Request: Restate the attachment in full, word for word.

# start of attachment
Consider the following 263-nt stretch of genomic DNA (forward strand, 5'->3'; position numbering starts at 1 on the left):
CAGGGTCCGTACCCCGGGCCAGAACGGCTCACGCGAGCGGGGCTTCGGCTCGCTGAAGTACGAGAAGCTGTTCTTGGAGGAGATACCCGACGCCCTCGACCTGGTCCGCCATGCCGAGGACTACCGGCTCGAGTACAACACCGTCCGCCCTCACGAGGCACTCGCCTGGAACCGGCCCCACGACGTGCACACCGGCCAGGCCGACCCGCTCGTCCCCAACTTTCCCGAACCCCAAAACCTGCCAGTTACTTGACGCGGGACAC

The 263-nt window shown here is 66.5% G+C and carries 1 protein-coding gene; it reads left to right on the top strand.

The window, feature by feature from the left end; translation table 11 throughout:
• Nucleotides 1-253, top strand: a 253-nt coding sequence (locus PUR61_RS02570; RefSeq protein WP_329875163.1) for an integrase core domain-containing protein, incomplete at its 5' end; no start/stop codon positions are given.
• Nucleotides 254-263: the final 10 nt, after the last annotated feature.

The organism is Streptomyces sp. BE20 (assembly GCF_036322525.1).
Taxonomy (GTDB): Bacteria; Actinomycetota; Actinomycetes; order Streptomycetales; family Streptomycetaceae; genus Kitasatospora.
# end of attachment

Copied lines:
Consider the following 263-nt stretch of genomic DNA (forward strand, 5'->3'; position numbering starts at 1 on the left):
CAGGGTCCGTACCCCGGGCCAGAACGGCTCACGCGAGCGGGGCTTCGGCTCGCTGAAGTACGAGAAGCTGTTCTTGGAGGAGATACCCGACGCCCTCGACCTGGTCCGCCATGCCGAGGACTACCGGCTCGAGTACAACACCGTCCGCCCTCACGAGGCACTCGCCTGGAACCGGCCCCACGACGTGCACACCGGCCAGGCCGACCCGCTCGTCCCCAACTTTCCCGAACCCCAAAACCTGCCAGTTACTTGACGCGGGACAC

The 263-nt window shown here is 66.5% G+C and carries 1 protein-coding gene; it reads left to right on the top strand.

The window, feature by feature from the left end; translation table 11 throughout:
• Nucleotides 1-253, top strand: a 253-nt coding sequence (locus PUR61_RS02570; RefSeq protein WP_329875163.1) for an integrase core domain-containing protein, incomplete at its 5' end; no start/stop codon positions are given.
• Nucleotides 254-263: the final 10 nt, after the last annotated feature.

The organism is Streptomyces sp. BE20 (assembly GCF_036322525.1).
Taxonomy (GTDB): Bacteria; Actinomycetota; Actinomycetes; order Streptomycetales; family Streptomycetaceae; genus Kitasatospora.